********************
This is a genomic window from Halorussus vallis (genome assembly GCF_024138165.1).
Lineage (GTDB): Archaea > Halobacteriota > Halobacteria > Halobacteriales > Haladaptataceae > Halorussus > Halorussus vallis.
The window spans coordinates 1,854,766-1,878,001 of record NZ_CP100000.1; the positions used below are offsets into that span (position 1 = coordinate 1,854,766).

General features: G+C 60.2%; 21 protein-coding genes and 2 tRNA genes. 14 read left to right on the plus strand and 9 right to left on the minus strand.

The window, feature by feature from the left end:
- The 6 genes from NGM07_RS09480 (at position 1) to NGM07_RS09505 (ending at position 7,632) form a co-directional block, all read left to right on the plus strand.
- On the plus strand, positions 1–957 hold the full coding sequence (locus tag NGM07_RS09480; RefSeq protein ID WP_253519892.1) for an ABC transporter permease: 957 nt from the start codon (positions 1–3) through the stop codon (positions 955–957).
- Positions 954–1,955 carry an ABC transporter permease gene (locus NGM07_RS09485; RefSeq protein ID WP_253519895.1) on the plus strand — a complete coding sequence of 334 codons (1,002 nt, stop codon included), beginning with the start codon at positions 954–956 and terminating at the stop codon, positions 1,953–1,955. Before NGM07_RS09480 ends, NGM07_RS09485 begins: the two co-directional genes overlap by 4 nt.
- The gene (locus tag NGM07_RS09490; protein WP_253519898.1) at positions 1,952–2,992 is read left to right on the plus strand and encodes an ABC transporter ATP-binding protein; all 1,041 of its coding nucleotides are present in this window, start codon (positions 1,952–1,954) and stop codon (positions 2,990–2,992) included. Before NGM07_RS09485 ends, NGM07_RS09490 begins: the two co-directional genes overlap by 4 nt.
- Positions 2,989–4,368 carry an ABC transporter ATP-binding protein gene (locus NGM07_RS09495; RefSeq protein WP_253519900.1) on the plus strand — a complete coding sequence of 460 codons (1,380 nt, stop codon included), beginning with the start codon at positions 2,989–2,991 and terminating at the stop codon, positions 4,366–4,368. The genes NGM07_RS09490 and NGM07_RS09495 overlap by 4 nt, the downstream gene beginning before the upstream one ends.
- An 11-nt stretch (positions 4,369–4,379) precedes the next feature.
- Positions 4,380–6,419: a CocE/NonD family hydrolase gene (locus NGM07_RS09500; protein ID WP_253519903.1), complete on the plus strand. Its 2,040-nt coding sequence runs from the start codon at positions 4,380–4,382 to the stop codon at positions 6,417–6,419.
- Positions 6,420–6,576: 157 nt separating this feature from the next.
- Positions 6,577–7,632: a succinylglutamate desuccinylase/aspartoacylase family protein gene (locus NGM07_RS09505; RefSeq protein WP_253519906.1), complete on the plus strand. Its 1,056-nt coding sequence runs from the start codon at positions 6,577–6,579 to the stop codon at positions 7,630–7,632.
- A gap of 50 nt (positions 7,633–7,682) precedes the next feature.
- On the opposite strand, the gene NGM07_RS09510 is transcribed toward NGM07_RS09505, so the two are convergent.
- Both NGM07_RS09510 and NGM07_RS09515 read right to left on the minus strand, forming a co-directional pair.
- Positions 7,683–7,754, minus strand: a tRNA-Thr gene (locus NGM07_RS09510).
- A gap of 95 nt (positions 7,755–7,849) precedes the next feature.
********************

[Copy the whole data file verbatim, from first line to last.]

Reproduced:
This is a genomic window from Halorussus vallis (genome assembly GCF_024138165.1).
Lineage (GTDB): Archaea > Halobacteriota > Halobacteria > Halobacteriales > Haladaptataceae > Halorussus > Halorussus vallis.
The window spans coordinates 1,854,766-1,878,001 of record NZ_CP100000.1; the positions used below are offsets into that span (position 1 = coordinate 1,854,766).

General features: G+C 60.2%; 21 protein-coding genes and 2 tRNA genes. 14 read left to right on the plus strand and 9 right to left on the minus strand.

The window, feature by feature from the left end:
- The 6 genes from NGM07_RS09480 (at position 1) to NGM07_RS09505 (ending at position 7,632) form a co-directional block, all read left to right on the plus strand.
- On the plus strand, positions 1–957 hold the full coding sequence (locus tag NGM07_RS09480; RefSeq protein ID WP_253519892.1) for an ABC transporter permease: 957 nt from the start codon (positions 1–3) through the stop codon (positions 955–957).
- Positions 954–1,955 carry an ABC transporter permease gene (locus NGM07_RS09485; RefSeq protein ID WP_253519895.1) on the plus strand — a complete coding sequence of 334 codons (1,002 nt, stop codon included), beginning with the start codon at positions 954–956 and terminating at the stop codon, positions 1,953–1,955. Before NGM07_RS09480 ends, NGM07_RS09485 begins: the two co-directional genes overlap by 4 nt.
- The gene (locus tag NGM07_RS09490; protein WP_253519898.1) at positions 1,952–2,992 is read left to right on the plus strand and encodes an ABC transporter ATP-binding protein; all 1,041 of its coding nucleotides are present in this window, start codon (positions 1,952–1,954) and stop codon (positions 2,990–2,992) included. Before NGM07_RS09485 ends, NGM07_RS09490 begins: the two co-directional genes overlap by 4 nt.
- Positions 2,989–4,368 carry an ABC transporter ATP-binding protein gene (locus NGM07_RS09495; RefSeq protein WP_253519900.1) on the plus strand — a complete coding sequence of 460 codons (1,380 nt, stop codon included), beginning with the start codon at positions 2,989–2,991 and terminating at the stop codon, positions 4,366–4,368. The genes NGM07_RS09490 and NGM07_RS09495 overlap by 4 nt, the downstream gene beginning before the upstream one ends.
- An 11-nt stretch (positions 4,369–4,379) precedes the next feature.
- Positions 4,380–6,419: a CocE/NonD family hydrolase gene (locus NGM07_RS09500; protein ID WP_253519903.1), complete on the plus strand. Its 2,040-nt coding sequence runs from the start codon at positions 4,380–4,382 to the stop codon at positions 6,417–6,419.
- Positions 6,420–6,576: 157 nt separating this feature from the next.
- Positions 6,577–7,632: a succinylglutamate desuccinylase/aspartoacylase family protein gene (locus NGM07_RS09505; RefSeq protein WP_253519906.1), complete on the plus strand. Its 1,056-nt coding sequence runs from the start codon at positions 6,577–6,579 to the stop codon at positions 7,630–7,632.
- A gap of 50 nt (positions 7,633–7,682) precedes the next feature.
- On the opposite strand, the gene NGM07_RS09510 is transcribed toward NGM07_RS09505, so the two are convergent.
- Both NGM07_RS09510 and NGM07_RS09515 read right to left on the minus strand, forming a co-directional pair.
- Positions 7,683–7,754, minus strand: a tRNA-Thr gene (locus NGM07_RS09510).
- A gap of 95 nt (positions 7,755–7,849) precedes the next feature.